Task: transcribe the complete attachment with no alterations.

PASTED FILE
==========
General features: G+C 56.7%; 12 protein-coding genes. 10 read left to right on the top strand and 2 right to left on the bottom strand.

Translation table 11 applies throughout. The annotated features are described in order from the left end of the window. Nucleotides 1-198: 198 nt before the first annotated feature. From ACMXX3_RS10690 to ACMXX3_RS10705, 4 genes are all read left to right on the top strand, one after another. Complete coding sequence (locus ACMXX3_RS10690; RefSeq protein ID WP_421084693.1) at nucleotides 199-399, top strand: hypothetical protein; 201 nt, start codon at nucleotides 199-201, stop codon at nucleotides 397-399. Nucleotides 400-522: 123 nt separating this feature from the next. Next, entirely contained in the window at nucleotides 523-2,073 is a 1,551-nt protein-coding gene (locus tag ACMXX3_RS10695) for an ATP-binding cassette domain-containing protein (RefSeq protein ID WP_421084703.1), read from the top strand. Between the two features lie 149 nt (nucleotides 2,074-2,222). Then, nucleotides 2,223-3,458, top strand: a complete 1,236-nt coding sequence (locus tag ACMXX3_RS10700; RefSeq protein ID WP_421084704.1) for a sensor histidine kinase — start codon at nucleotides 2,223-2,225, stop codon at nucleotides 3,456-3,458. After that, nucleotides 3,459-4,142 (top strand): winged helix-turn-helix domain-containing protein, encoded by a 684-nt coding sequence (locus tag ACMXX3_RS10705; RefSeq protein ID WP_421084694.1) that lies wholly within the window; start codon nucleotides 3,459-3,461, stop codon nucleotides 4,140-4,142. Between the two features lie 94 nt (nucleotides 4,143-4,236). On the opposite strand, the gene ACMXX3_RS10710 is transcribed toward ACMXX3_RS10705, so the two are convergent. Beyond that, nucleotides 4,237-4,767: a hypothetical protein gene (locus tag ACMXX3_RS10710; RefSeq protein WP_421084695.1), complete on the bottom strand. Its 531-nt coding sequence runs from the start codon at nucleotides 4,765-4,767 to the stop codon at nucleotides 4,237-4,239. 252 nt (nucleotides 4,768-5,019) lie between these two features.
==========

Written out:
General features: G+C 56.7%; 12 protein-coding genes. 10 read left to right on the top strand and 2 right to left on the bottom strand.

Translation table 11 applies throughout. The annotated features are described in order from the left end of the window. Nucleotides 1-198: 198 nt before the first annotated feature. From ACMXX3_RS10690 to ACMXX3_RS10705, 4 genes are all read left to right on the top strand, one after another. Complete coding sequence (locus ACMXX3_RS10690; RefSeq protein ID WP_421084693.1) at nucleotides 199-399, top strand: hypothetical protein; 201 nt, start codon at nucleotides 199-201, stop codon at nucleotides 397-399. Nucleotides 400-522: 123 nt separating this feature from the next. Next, entirely contained in the window at nucleotides 523-2,073 is a 1,551-nt protein-coding gene (locus tag ACMXX3_RS10695) for an ATP-binding cassette domain-containing protein (RefSeq protein ID WP_421084703.1), read from the top strand. Between the two features lie 149 nt (nucleotides 2,074-2,222). Then, nucleotides 2,223-3,458, top strand: a complete 1,236-nt coding sequence (locus tag ACMXX3_RS10700; RefSeq protein ID WP_421084704.1) for a sensor histidine kinase — start codon at nucleotides 2,223-2,225, stop codon at nucleotides 3,456-3,458. After that, nucleotides 3,459-4,142 (top strand): winged helix-turn-helix domain-containing protein, encoded by a 684-nt coding sequence (locus tag ACMXX3_RS10705; RefSeq protein ID WP_421084694.1) that lies wholly within the window; start codon nucleotides 3,459-3,461, stop codon nucleotides 4,140-4,142. Between the two features lie 94 nt (nucleotides 4,143-4,236). On the opposite strand, the gene ACMXX3_RS10710 is transcribed toward ACMXX3_RS10705, so the two are convergent. Beyond that, nucleotides 4,237-4,767: a hypothetical protein gene (locus tag ACMXX3_RS10710; RefSeq protein WP_421084695.1), complete on the bottom strand. Its 531-nt coding sequence runs from the start codon at nucleotides 4,765-4,767 to the stop codon at nucleotides 4,237-4,239. 252 nt (nucleotides 4,768-5,019) lie between these two features.